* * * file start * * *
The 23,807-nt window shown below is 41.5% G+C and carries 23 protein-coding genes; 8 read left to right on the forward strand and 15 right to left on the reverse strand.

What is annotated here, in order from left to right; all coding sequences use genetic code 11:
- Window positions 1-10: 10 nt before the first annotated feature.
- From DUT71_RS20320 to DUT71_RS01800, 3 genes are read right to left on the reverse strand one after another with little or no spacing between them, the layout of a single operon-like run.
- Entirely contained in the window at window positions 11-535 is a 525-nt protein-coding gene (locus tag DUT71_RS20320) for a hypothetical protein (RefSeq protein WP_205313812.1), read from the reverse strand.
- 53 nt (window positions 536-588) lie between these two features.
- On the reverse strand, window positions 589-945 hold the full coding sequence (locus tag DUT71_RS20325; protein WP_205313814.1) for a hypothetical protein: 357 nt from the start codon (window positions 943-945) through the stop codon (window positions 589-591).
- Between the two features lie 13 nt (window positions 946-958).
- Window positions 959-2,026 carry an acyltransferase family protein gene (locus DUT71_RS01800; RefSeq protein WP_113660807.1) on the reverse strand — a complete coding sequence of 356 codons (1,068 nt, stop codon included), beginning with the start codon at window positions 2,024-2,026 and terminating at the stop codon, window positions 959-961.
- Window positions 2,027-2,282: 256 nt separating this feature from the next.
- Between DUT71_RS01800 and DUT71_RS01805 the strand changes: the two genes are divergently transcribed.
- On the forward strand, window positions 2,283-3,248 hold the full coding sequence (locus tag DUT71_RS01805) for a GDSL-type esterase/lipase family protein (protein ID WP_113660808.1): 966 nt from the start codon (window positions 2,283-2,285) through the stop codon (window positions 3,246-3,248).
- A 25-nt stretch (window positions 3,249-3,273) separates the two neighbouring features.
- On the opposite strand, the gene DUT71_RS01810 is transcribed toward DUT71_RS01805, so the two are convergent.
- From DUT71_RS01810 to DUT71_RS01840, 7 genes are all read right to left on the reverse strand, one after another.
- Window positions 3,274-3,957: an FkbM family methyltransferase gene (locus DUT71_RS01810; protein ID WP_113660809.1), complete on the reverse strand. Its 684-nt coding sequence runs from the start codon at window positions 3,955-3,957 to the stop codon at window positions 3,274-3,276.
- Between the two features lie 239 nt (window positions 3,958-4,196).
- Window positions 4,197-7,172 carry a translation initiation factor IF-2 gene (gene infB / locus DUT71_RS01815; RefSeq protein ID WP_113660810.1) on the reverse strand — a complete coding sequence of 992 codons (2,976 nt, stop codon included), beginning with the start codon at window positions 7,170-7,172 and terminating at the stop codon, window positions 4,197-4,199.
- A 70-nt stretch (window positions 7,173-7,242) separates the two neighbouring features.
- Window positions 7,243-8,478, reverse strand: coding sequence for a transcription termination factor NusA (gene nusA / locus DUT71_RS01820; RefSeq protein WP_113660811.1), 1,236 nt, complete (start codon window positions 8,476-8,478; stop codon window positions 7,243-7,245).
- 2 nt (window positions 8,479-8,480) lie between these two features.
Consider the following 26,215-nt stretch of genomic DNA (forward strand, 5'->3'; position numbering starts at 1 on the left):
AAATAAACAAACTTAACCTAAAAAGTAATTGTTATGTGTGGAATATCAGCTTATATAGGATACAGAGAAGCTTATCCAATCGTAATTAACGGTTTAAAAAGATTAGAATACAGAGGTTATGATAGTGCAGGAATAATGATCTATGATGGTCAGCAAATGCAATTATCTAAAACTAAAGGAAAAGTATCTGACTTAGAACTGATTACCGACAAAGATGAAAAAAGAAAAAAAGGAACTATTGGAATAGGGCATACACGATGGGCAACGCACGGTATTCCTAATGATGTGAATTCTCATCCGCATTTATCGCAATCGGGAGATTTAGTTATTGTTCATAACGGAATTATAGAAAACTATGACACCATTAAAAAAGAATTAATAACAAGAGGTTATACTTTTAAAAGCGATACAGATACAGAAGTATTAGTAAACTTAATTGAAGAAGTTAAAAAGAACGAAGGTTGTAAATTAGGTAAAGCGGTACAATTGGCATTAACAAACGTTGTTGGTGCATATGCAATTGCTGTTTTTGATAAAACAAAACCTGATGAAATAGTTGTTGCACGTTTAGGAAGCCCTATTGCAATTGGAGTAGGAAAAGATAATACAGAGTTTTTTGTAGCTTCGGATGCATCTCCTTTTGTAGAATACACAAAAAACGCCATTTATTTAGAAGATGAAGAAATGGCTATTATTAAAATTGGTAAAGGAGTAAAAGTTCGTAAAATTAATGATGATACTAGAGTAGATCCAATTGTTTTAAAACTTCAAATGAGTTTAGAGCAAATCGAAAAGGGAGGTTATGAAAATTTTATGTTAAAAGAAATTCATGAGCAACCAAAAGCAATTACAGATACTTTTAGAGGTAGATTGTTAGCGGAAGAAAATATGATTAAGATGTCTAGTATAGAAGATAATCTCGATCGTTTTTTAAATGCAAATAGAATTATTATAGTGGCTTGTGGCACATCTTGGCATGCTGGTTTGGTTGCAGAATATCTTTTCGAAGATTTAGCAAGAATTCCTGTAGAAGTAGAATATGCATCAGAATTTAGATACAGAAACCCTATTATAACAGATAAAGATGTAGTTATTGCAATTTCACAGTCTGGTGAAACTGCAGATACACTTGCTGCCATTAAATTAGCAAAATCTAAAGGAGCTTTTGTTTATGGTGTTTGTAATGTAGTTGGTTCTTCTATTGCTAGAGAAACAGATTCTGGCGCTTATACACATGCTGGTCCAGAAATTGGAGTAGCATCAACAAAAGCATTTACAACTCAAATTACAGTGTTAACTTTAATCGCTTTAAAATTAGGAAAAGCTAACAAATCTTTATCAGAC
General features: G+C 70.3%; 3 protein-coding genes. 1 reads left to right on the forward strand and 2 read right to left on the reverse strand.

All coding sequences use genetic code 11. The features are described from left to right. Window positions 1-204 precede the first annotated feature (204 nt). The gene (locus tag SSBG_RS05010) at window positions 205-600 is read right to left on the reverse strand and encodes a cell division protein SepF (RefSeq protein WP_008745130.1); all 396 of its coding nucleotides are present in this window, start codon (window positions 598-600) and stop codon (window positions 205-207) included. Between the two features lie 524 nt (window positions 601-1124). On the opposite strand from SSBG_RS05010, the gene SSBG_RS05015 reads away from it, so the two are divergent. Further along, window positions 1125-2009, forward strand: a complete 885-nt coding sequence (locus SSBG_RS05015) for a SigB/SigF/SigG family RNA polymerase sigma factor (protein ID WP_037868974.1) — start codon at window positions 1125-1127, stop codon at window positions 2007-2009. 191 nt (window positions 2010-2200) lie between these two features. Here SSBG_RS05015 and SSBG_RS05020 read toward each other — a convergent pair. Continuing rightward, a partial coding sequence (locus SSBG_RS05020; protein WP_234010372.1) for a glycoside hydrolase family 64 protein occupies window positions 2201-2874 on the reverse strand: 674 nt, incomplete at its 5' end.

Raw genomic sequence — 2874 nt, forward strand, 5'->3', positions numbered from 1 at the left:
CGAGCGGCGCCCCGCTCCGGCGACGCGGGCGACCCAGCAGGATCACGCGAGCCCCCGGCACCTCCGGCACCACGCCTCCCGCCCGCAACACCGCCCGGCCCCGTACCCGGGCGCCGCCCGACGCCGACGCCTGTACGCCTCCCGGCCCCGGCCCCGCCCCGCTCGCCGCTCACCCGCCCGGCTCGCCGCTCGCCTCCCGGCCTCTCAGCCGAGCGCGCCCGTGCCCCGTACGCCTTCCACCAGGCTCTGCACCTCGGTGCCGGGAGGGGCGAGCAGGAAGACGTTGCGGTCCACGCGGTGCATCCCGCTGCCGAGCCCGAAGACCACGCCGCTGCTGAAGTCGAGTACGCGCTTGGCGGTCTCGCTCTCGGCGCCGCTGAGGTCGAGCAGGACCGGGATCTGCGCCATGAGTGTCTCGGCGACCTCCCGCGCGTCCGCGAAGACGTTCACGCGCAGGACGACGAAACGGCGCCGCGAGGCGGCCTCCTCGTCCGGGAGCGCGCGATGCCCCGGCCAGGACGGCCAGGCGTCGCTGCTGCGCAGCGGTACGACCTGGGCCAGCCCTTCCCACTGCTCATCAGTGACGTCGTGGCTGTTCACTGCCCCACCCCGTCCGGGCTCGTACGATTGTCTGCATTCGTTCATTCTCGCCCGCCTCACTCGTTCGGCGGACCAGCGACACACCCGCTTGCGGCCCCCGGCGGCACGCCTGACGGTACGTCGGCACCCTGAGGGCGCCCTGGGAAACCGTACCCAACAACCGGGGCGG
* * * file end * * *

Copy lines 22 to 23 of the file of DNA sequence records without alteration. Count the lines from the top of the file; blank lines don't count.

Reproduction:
Consider the following 26,215-nt stretch of genomic DNA (forward strand, 5'->3'; position numbering starts at 1 on the left):
AAATAAACAAACTTAACCTAAAAAGTAATTGTTATGTGTGGAATATCAGCTTATATAGGATACAGAGAAGCTTATCCAATCGTAATTAACGGTTTAAAAAGATTAGAATACAGAGGTTATGATAGTGCAGGAATAATGATCTATGATGGTCAGCAAATGCAATTATCTAAAACTAAAGGAAAAGTATCTGACTTAGAACTGATTACCGACAAAGATGAAAAAAGAAAAAAAGGAACTATTGGAATAGGGCATACACGATGGGCAACGCACGGTATTCCTAATGATGTGAATTCTCATCCGCATTTATCGCAATCGGGAGATTTAGTTATTGTTCATAACGGAATTATAGAAAACTATGACACCATTAAAAAAGAATTAATAACAAGAGGTTATACTTTTAAAAGCGATACAGATACAGAAGTATTAGTAAACTTAATTGAAGAAGTTAAAAAGAACGAAGGTTGTAAATTAGGTAAAGCGGTACAATTGGCATTAACAAACGTTGTTGGTGCATATGCAATTGCTGTTTTTGATAAAACAAAACCTGATGAAATAGTTGTTGCACGTTTAGGAAGCCCTATTGCAATTGGAGTAGGAAAAGATAATACAGAGTTTTTTGTAGCTTCGGATGCATCTCCTTTTGTAGAATACACAAAAAACGCCATTTATTTAGAAGATGAAGAAATGGCTATTATTAAAATTGGTAAAGGAGTAAAAGTTCGTAAAATTAATGATGATACTAGAGTAGATCCAATTGTTTTAAAACTTCAAATGAGTTTAGAGCAAATCGAAAAGGGAGGTTATGAAAATTTTATGTTAAAAGAAATTCATGAGCAACCAAAAGCAATTACAGATACTTTTAGAGGTAGATTGTTAGCGGAAGAAAATATGATTAAGATGTCTAGTATAGAAGATAATCTCGATCGTTTTTTAAATGCAAATAGAATTATTATAGTGGCTTGTGGCACATCTTGGCATGCTGGTTTGGTTGCAGAATATCTTTTCGAAGATTTAGCAAGAATTCCTGTAGAAGTAGAATATGCATCAGAATTTAGATACAGAAACCCTATTATAACAGATAAAGATGTAGTTATTGCAATTTCACAGTCTGGTGAAACTGCAGATACACTTGCTGCCATTAAATTAGCAAAATCTAAAGGAGCTTTTGTTTATGGTGTTTGTAATGTAGTTGGTTCTTCTATTGCTAGAGAAACAGATTCTGGCGCTTATACACATGCTGGTCCAGAAATTGGAGTAGCATCAACAAAAGCATTTACAACTCAAATTACAGTGTTAACTTTAATCGCTTTAAAATTAGGAAAAGCTAACAAATCTTTATCAGAC